(Bloomberg) -- Turkey’s annual inflation swung to a 15-month high with a faster pickup than forecast, an acceleration closely watched by a central bank that’s still on alert after ending interest-rate hikes.

Stoked in part by this year’s sharp increase in the minimum wage, price growth in February quickened for a fourth straight month to 67.1% from 64.9% in January. The median estimate in a Bloomberg poll of economists was 66%.

Monthly inflation — a gauge that’s been under particular scrutiny by the central bank — also exceeded forecasts even as it eased back to 4.5% from 6.7% in January. It remains well above its level in the fourth quarter.

Policymakers expect annual inflation to peak above 70% in May but left interest rates unchanged last month, after delivering a cumulative 3,650 basis points of tightening in eight steps. With the central bank adopting a wait-and-see approach for now, the deteriorating outlook means official borrowing costs remain deep below zero when adjusted for current prices.

“One could argue that with such deeply negative real interest rates, monetary policy is not sufficiently tight to bring inflation in line with the official 5% target and to anchor inflation expectation,” said Piotr Matys, senior currency analyst at InTouch Capital Markets, who called Turkey’s inflation level “staggeringly high.”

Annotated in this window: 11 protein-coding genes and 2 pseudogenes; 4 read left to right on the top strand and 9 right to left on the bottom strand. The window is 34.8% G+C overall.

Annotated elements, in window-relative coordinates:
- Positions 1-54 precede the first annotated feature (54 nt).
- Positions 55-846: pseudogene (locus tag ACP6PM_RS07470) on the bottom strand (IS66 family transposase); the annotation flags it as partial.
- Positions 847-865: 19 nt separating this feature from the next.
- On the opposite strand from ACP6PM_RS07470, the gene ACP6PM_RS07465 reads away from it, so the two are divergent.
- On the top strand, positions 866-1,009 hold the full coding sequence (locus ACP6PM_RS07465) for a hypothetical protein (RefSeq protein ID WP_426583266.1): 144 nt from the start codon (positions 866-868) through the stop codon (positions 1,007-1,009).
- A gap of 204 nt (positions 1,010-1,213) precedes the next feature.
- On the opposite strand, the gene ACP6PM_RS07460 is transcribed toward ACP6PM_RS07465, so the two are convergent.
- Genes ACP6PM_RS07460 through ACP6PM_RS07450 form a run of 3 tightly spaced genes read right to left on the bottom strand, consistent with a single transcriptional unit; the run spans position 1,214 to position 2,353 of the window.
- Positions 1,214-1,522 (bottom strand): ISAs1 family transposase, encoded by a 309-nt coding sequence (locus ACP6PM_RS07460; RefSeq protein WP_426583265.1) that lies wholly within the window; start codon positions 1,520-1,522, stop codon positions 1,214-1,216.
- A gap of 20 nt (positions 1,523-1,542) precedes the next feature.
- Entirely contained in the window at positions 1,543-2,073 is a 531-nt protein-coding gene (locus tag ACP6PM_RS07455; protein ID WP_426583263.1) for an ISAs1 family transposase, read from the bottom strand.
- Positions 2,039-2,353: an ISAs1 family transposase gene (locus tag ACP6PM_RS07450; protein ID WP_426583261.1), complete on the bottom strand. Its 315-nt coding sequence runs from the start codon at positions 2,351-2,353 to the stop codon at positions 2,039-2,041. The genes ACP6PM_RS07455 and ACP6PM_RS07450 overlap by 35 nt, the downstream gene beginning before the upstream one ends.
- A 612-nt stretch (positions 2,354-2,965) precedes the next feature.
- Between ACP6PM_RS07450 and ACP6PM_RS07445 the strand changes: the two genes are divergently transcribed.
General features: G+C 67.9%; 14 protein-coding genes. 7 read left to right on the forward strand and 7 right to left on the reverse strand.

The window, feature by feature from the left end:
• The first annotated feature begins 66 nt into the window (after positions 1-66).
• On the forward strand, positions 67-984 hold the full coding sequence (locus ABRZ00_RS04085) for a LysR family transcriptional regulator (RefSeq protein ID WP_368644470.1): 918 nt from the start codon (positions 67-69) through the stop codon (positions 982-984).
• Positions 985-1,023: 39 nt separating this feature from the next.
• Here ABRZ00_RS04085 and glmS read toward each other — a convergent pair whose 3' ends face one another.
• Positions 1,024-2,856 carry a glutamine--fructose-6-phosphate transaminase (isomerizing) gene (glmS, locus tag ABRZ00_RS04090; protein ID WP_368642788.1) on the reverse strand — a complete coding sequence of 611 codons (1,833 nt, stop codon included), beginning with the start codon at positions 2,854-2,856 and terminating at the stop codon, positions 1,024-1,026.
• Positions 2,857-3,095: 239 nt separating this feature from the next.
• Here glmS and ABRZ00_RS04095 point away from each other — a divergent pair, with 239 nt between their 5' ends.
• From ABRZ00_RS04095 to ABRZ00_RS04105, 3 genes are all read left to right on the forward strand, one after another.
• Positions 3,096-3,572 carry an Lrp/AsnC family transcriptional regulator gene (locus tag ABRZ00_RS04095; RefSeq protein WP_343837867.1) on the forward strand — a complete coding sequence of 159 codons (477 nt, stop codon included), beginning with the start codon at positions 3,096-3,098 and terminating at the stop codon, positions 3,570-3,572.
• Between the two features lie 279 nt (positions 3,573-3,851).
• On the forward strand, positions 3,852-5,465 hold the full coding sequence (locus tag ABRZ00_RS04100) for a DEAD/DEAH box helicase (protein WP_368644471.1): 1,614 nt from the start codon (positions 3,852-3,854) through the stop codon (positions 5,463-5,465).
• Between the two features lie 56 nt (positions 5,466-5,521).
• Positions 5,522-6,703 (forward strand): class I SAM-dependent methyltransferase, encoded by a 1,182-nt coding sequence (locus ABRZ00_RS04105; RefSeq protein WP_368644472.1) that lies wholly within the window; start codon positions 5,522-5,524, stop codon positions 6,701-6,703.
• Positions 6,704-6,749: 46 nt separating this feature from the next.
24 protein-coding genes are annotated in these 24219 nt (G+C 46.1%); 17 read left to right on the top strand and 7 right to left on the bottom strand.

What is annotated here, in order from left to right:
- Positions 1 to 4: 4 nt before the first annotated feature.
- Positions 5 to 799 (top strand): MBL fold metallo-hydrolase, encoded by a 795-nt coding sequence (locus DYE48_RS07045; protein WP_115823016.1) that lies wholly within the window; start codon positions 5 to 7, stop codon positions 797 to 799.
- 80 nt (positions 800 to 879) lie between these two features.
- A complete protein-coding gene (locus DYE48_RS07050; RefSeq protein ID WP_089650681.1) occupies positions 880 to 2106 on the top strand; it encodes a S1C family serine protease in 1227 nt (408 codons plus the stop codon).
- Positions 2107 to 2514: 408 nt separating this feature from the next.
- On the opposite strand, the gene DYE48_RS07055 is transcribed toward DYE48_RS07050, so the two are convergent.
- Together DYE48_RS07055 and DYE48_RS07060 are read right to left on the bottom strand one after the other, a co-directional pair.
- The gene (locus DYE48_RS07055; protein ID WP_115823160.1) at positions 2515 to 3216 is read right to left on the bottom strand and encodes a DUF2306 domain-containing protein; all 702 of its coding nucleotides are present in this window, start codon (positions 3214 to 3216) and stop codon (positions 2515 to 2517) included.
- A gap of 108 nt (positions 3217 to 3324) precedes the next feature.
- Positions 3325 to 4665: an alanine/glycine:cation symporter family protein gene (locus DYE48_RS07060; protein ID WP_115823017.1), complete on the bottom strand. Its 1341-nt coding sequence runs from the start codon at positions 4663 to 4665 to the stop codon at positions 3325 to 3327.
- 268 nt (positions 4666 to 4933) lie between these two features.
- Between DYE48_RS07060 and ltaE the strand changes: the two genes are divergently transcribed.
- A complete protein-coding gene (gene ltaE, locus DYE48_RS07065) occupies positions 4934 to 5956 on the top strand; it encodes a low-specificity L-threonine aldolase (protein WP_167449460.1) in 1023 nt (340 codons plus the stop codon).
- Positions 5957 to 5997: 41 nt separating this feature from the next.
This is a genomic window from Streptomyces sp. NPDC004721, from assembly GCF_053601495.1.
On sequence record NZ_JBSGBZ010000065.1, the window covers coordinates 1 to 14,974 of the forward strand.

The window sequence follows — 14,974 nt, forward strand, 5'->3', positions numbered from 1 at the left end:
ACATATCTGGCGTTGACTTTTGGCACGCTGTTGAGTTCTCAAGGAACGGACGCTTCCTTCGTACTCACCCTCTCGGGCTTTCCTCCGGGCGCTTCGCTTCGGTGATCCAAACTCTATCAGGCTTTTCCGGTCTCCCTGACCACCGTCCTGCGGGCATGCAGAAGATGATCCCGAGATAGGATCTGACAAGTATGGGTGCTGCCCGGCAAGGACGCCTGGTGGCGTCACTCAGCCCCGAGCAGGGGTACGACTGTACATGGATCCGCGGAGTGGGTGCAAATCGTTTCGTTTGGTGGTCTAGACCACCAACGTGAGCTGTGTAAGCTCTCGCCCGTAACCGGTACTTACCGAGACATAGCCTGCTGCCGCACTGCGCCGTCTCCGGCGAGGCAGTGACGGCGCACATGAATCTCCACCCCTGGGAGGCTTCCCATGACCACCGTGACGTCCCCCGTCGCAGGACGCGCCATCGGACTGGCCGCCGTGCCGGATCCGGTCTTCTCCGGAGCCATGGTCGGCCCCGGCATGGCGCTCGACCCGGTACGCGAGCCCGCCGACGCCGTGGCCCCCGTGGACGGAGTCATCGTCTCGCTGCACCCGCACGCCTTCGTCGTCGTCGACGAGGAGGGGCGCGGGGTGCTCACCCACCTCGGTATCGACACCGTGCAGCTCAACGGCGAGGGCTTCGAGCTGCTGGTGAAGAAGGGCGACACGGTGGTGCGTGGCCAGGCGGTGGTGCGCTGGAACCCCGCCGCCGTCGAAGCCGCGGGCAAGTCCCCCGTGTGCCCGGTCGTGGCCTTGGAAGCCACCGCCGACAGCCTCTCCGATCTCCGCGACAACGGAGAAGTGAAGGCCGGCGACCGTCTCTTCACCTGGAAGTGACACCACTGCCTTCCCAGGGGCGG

The figures were the final reading before local elections later in March, a ballot in which President Recep Tayyip Erdogan’s ruling party will try to win back opposition-held cities such as Istanbul and Ankara. Looser fiscal policy ahead of the vote has emerged as an obstacle to efforts by the central bank to contain inflation.

“We are far away from price stability, but that’s our goal” Turkey’s Treasury and Finance Minister Mehmet Simsek said in a TV interview with Bloomberg HT before the data release. “Monthly inflation will be back on trend as of March” he said.

What Bloomberg Economics Says...

The upside surprise in Turkey’s inflation will not see the central bank hike rates further – just yet. With gains exceeding 70% in store ahead, we expect policy rates to remain on hold at 45% through the third quarter of the year and additional tightening to be delivered via alternative tools in the meantime.

— Selva Bahar Baziki, economist. Click here to read more. 

Newly installed Governor Fatih Karahan, who took over the central bank after a surprise leadership change in early February, has called the minimum wage increase the biggest risk to Turkey’s inflation outlook. The minutes of the last policy meeting also singled out the “strong increase in unprocessed food prices” as a major driver of price growth. 

Sticky inflation in the services industry has been another area of concern, a reflection of domestic demand that’s been slow to cool off despite much tighter monetary policy. 

Growth in services prices, such as rental and school costs, surged to an annual 94.4% in February from 89.7% in January. Faster inflation in the sector largely explains why overall figures came in well above expectations, according to QNB Finansbank chief economist Erkin Isik. 

“Bearing in mind the increase in end-year inflation expectations, which will move higher after this data, the central bank is more likely to hike rates further in the second quarter,” he said.

--With assistance from Joel Rinneby.

(Updates with analyst comment in final two paragraphs.)

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